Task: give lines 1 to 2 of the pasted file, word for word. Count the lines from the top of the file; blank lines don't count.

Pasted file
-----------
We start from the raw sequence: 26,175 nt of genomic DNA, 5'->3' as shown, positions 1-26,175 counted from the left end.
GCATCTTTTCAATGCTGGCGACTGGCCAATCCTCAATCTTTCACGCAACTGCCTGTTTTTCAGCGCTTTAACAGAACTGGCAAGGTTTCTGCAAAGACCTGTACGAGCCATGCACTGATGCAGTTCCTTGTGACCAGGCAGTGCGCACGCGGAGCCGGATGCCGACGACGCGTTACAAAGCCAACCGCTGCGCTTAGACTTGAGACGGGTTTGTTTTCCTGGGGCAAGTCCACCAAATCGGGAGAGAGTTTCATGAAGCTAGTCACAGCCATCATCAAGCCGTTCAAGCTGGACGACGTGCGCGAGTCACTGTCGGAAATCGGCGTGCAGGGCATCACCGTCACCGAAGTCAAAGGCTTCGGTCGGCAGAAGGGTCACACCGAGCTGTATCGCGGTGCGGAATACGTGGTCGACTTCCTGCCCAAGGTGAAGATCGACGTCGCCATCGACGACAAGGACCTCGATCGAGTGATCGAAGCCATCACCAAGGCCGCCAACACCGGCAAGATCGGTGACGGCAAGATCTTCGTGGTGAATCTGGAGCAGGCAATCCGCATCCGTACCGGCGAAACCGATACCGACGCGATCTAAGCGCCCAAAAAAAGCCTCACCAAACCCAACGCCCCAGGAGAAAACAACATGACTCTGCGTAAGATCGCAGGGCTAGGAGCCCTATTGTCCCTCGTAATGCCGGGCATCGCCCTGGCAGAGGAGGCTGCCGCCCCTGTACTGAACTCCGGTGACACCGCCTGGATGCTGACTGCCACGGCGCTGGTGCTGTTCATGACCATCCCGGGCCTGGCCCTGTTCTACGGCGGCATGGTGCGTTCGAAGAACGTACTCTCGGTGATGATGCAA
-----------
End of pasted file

We start from the raw sequence: 26,175 nt of genomic DNA, 5'->3' as shown, positions 1-26,175 counted from the left end.
GCATCTTTTCAATGCTGGCGACTGGCCAATCCTCAATCTTTCACGCAACTGCCTGTTTTTCAGCGCTTTAACAGAACTGGCAAGGTTTCTGCAAAGACCTGTACGAGCCATGCACTGATGCAGTTCCTTGTGACCAGGCAGTGCGCACGCGGAGCCGGATGCCGACGACGCGTTACAAAGCCAACCGCTGCGCTTAGACTTGAGACGGGTTTGTTTTCCTGGGGCAAGTCCACCAAATCGGGAGAGAGTTTCATGAAGCTAGTCACAGCCATCATCAAGCCGTTCAAGCTGGACGACGTGCGCGAGTCACTGTCGGAAATCGGCGTGCAGGGCATCACCGTCACCGAAGTCAAAGGCTTCGGTCGGCAGAAGGGTCACACCGAGCTGTATCGCGGTGCGGAATACGTGGTCGACTTCCTGCCCAAGGTGAAGATCGACGTCGCCATCGACGACAAGGACCTCGATCGAGTGATCGAAGCCATCACCAAGGCCGCCAACACCGGCAAGATCGGTGACGGCAAGATCTTCGTGGTGAATCTGGAGCAGGCAATCCGCATCCGTACCGGCGAAACCGATACCGACGCGATCTAAGCGCCCAAAAAAAGCCTCACCAAACCCAACGCCCCAGGAGAAAACAACATGACTCTGCGTAAGATCGCAGGGCTAGGAGCCCTATTGTCCCTCGTAATGCCGGGCATCGCCCTGGCAGAGGAGGCTGCCGCCCCTGTACTGAACTCCGGTGACACCGCCTGGATGCTGACTGCCACGGCGCTGGTGCTGTTCATGACCATCCCGGGCCTGGCCCTGTTCTACGGCGGCATGGTGCGTTCGAAGAACGTACTCTCGGTGATGATGCAA